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Beyond quinine

Artesunate saves more lives in severe adult cases

LONDON: Treating adults with severe cases of malaria with the drug artesunate — rather than quinine — could save tens of thousands of lives in the developing world, new research suggests.

A study outlined this week in The Lancet medical journal shows for the first time that artesunate is better at saving lives than the standard medication, quinine, and reduces the chance of death from malaria by 35 per cent.

Scientists have known for some years that the newer drug — derived from a traditional herb that has been used in Chinese medicine for thousands of years to treat fever — works more quickly, is easier to use and has fewer side effects. But it has been unclear whether it was any better at preventing death.

In the study, a team led by Dr. Nick White at Mahidol University in Bangkok, compared the drugs in 1,461 adults with severe malaria being treated in hospitals in Bangladesh, Indonesia, India and Myanmar.

Half the patients were given intravenous artesunate, while the other half were treated with quinine. The researchers found that while 164, or 22 per cent, of the patients on quinine died from their malaria, only 107, or 15 percent, of the patients getting artesunate died.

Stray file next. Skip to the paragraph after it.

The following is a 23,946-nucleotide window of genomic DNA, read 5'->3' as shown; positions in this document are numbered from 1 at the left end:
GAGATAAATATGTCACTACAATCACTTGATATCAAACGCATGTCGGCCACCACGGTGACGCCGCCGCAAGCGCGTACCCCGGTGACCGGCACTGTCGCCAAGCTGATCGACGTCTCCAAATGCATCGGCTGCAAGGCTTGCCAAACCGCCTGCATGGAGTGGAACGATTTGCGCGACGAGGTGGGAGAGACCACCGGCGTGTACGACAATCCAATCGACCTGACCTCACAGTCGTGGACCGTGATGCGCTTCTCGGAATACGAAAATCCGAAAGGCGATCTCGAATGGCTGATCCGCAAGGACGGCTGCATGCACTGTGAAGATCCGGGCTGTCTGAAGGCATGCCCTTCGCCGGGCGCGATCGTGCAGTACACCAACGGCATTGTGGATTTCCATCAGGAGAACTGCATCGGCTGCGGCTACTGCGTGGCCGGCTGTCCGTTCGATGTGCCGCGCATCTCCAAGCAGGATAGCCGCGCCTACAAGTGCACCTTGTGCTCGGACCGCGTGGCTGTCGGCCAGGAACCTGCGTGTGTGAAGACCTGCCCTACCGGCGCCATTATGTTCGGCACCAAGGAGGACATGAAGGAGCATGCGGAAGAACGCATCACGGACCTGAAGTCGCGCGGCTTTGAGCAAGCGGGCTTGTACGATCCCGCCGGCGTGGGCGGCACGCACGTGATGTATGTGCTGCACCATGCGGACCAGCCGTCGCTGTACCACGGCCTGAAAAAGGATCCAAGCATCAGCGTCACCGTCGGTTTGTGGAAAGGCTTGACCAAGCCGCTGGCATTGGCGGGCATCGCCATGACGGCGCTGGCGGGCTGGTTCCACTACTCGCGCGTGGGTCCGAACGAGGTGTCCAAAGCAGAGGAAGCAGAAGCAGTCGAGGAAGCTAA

The World Health Organisation said the findings will prompt a change in its guidelines on the treatment of adults with severe malaria in areas such as Southeast Asia and South America, locations where the parasite has shown resistance to quinine. "Before the paper came out, all we could say was that artesunate was as good as quinine, so the recommendation was that we had no evidence to recommend one over the other," said Dr. Peter Olumese, a malaria drug policy expert at the U.N. health agency. "Now, with this paper, at least for that setting, we can clearly say yes, artesunate is the drug of choice."

In such locations, switching to artesunate could save the lives of tens of thousands of the estimated million people who die from malaria every year, Dr. Olumese said.

However, most of the world's malaria deaths occur in Africa, where it is mostly children who are affected. Whether artesunate would be better than quinine in that situation remains unclear, Dr. Olumese said.

The disease progresses differently in children and the drug may work differently in them, so until studies prove artesunate is better than quinine in children, the old drug will remain the treatment of choice, he said. — AP

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